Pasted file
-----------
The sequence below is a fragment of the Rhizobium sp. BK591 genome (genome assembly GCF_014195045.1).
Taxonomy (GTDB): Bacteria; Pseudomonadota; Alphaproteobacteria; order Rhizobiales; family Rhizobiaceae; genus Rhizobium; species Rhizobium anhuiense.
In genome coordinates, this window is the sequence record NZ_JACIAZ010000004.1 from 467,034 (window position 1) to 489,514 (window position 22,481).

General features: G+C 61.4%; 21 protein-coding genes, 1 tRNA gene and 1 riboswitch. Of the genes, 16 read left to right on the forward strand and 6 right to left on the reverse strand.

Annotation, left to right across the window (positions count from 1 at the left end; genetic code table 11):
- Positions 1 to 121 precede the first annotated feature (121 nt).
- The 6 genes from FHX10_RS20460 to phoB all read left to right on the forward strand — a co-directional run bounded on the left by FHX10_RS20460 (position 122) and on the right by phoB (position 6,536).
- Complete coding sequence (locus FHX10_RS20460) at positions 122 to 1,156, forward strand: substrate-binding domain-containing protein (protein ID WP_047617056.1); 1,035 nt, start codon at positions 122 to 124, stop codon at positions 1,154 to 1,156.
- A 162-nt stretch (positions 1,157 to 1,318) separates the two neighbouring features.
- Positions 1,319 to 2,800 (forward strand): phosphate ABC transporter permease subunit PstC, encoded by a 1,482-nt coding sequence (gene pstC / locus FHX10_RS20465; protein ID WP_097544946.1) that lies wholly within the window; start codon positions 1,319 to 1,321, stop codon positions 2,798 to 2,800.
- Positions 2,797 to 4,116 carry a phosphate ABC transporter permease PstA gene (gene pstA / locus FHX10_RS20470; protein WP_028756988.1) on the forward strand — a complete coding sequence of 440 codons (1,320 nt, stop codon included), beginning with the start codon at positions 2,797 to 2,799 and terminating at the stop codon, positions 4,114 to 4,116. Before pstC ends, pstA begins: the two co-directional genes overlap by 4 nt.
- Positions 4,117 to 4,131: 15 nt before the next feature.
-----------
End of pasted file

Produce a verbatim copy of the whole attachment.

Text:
The sequence below is a fragment of the Rhizobium sp. BK591 genome (genome assembly GCF_014195045.1).
Taxonomy (GTDB): Bacteria; Pseudomonadota; Alphaproteobacteria; order Rhizobiales; family Rhizobiaceae; genus Rhizobium; species Rhizobium anhuiense.
In genome coordinates, this window is the sequence record NZ_JACIAZ010000004.1 from 467,034 (window position 1) to 489,514 (window position 22,481).

General features: G+C 61.4%; 21 protein-coding genes, 1 tRNA gene and 1 riboswitch. Of the genes, 16 read left to right on the forward strand and 6 right to left on the reverse strand.

Annotation, left to right across the window (positions count from 1 at the left end; genetic code table 11):
- Positions 1 to 121 precede the first annotated feature (121 nt).
- The 6 genes from FHX10_RS20460 to phoB all read left to right on the forward strand — a co-directional run bounded on the left by FHX10_RS20460 (position 122) and on the right by phoB (position 6,536).
- Complete coding sequence (locus FHX10_RS20460) at positions 122 to 1,156, forward strand: substrate-binding domain-containing protein (protein ID WP_047617056.1); 1,035 nt, start codon at positions 122 to 124, stop codon at positions 1,154 to 1,156.
- A 162-nt stretch (positions 1,157 to 1,318) separates the two neighbouring features.
- Positions 1,319 to 2,800 (forward strand): phosphate ABC transporter permease subunit PstC, encoded by a 1,482-nt coding sequence (gene pstC / locus FHX10_RS20465; protein ID WP_097544946.1) that lies wholly within the window; start codon positions 1,319 to 1,321, stop codon positions 2,798 to 2,800.
- Positions 2,797 to 4,116 carry a phosphate ABC transporter permease PstA gene (gene pstA / locus FHX10_RS20470; protein WP_028756988.1) on the forward strand — a complete coding sequence of 440 codons (1,320 nt, stop codon included), beginning with the start codon at positions 2,797 to 2,799 and terminating at the stop codon, positions 4,114 to 4,116. Before pstC ends, pstA begins: the two co-directional genes overlap by 4 nt.
- Positions 4,117 to 4,131: 15 nt before the next feature.